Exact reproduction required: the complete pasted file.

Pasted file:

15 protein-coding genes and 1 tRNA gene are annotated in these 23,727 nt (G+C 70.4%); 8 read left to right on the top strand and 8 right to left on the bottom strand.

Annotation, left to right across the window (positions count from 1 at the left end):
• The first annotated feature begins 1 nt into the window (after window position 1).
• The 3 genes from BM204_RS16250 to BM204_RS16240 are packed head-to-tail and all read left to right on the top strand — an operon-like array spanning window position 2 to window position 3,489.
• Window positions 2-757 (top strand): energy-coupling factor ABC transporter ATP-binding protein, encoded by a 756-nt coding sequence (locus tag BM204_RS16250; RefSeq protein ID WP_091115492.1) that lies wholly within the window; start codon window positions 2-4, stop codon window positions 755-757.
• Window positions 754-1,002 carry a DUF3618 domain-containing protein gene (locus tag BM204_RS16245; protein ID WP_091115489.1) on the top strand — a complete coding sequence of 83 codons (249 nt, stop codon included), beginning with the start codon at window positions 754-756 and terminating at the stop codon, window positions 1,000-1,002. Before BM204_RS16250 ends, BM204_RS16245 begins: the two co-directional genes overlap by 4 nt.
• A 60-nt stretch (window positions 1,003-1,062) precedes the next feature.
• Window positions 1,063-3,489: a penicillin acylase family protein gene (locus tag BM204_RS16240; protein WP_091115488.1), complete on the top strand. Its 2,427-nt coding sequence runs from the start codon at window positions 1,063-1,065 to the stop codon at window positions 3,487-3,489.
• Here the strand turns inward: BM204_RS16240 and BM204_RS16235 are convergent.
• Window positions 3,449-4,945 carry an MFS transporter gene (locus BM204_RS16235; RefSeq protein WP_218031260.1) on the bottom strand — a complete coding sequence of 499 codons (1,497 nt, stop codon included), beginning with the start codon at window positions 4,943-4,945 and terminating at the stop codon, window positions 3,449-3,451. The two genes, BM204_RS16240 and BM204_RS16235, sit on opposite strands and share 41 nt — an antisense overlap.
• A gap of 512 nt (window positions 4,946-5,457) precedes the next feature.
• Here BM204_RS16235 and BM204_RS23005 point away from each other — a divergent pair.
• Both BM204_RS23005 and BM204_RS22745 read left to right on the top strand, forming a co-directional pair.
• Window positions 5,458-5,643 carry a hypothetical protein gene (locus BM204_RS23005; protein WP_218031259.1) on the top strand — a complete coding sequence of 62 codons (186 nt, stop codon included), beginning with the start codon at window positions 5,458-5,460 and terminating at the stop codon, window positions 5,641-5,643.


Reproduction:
15 protein-coding genes and 1 tRNA gene are annotated in these 23,727 nt (G+C 70.4%); 8 read left to right on the top strand and 8 right to left on the bottom strand.

Annotation, left to right across the window (positions count from 1 at the left end):
• The first annotated feature begins 1 nt into the window (after window position 1).
• The 3 genes from BM204_RS16250 to BM204_RS16240 are packed head-to-tail and all read left to right on the top strand — an operon-like array spanning window position 2 to window position 3,489.
• Window positions 2-757 (top strand): energy-coupling factor ABC transporter ATP-binding protein, encoded by a 756-nt coding sequence (locus tag BM204_RS16250; RefSeq protein ID WP_091115492.1) that lies wholly within the window; start codon window positions 2-4, stop codon window positions 755-757.
• Window positions 754-1,002 carry a DUF3618 domain-containing protein gene (locus tag BM204_RS16245; protein ID WP_091115489.1) on the top strand — a complete coding sequence of 83 codons (249 nt, stop codon included), beginning with the start codon at window positions 754-756 and terminating at the stop codon, window positions 1,000-1,002. Before BM204_RS16250 ends, BM204_RS16245 begins: the two co-directional genes overlap by 4 nt.
• A 60-nt stretch (window positions 1,003-1,062) precedes the next feature.
• Window positions 1,063-3,489: a penicillin acylase family protein gene (locus tag BM204_RS16240; protein WP_091115488.1), complete on the top strand. Its 2,427-nt coding sequence runs from the start codon at window positions 1,063-1,065 to the stop codon at window positions 3,487-3,489.
• Here the strand turns inward: BM204_RS16240 and BM204_RS16235 are convergent.
• Window positions 3,449-4,945 carry an MFS transporter gene (locus BM204_RS16235; RefSeq protein WP_218031260.1) on the bottom strand — a complete coding sequence of 499 codons (1,497 nt, stop codon included), beginning with the start codon at window positions 4,943-4,945 and terminating at the stop codon, window positions 3,449-3,451. The two genes, BM204_RS16240 and BM204_RS16235, sit on opposite strands and share 41 nt — an antisense overlap.
• A gap of 512 nt (window positions 4,946-5,457) precedes the next feature.
• Here BM204_RS16235 and BM204_RS23005 point away from each other — a divergent pair.
• Both BM204_RS23005 and BM204_RS22745 read left to right on the top strand, forming a co-directional pair.
• Window positions 5,458-5,643 carry a hypothetical protein gene (locus BM204_RS23005; protein WP_218031259.1) on the top strand — a complete coding sequence of 62 codons (186 nt, stop codon included), beginning with the start codon at window positions 5,458-5,460 and terminating at the stop codon, window positions 5,641-5,643.